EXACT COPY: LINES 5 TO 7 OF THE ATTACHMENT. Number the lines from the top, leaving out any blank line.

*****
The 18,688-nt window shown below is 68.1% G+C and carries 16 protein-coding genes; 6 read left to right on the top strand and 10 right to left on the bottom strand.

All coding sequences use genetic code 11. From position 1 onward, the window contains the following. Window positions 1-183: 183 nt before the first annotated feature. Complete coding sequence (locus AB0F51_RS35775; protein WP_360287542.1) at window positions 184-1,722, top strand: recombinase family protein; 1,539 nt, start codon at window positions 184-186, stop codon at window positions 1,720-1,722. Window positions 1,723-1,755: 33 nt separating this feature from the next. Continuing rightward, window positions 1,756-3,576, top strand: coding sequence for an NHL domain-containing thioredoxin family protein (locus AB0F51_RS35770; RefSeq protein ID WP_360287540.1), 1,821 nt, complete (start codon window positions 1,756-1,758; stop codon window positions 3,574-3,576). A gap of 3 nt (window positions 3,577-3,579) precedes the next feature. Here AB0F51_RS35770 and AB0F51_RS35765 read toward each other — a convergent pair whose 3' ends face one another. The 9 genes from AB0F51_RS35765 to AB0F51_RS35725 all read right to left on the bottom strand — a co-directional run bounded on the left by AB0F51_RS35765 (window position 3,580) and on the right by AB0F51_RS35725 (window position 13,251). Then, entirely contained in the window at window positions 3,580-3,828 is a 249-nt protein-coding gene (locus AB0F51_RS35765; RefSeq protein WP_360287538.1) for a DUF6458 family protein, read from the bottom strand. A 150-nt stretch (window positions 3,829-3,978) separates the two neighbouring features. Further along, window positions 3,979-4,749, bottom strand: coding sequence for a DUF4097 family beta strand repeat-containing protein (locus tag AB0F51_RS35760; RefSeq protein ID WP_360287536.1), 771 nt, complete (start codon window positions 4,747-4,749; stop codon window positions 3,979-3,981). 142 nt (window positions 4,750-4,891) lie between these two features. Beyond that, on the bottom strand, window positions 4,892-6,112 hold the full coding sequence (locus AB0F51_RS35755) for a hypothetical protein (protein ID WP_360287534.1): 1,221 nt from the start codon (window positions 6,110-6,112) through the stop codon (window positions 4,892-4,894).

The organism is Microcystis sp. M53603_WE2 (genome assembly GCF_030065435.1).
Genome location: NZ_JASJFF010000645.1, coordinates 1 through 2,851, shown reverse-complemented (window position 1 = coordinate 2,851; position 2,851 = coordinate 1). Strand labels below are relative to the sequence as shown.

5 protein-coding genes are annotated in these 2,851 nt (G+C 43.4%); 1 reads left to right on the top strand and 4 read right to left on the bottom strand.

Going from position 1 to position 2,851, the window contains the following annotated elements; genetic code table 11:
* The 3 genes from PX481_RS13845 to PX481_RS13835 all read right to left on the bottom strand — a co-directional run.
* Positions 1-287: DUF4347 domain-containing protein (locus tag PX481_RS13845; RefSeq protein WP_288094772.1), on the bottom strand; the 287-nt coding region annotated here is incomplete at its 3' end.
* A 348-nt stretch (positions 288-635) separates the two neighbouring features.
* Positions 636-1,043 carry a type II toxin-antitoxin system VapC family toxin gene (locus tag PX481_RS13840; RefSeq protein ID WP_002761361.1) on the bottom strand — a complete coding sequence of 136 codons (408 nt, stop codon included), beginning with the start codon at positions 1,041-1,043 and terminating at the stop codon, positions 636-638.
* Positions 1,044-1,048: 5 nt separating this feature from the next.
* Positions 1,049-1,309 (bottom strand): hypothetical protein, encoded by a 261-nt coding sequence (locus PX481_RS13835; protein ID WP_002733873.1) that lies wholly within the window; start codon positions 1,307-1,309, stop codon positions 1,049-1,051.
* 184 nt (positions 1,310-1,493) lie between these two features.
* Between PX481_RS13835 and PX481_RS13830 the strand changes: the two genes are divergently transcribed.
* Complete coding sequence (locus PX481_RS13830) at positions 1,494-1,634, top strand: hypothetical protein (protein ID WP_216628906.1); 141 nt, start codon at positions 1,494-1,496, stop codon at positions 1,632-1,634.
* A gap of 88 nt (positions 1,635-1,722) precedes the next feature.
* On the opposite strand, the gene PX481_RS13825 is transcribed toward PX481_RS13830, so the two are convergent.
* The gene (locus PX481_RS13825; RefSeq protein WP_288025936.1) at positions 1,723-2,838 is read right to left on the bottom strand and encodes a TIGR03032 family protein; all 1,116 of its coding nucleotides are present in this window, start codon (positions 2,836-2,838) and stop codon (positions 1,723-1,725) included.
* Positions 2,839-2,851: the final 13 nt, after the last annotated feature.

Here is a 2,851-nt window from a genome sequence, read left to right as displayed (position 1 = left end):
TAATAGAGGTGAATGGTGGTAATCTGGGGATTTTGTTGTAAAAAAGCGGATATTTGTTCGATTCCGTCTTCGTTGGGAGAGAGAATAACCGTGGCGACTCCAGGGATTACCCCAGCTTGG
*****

5 protein-coding genes are annotated in these 2,851 nt (G+C 43.4%); 1 reads left to right on the top strand and 4 read right to left on the bottom strand.

Going from position 1 to position 2,851, the window contains the following annotated elements; genetic code table 11:
* The 3 genes from PX481_RS13845 to PX481_RS13835 all read right to left on the bottom strand — a co-directional run.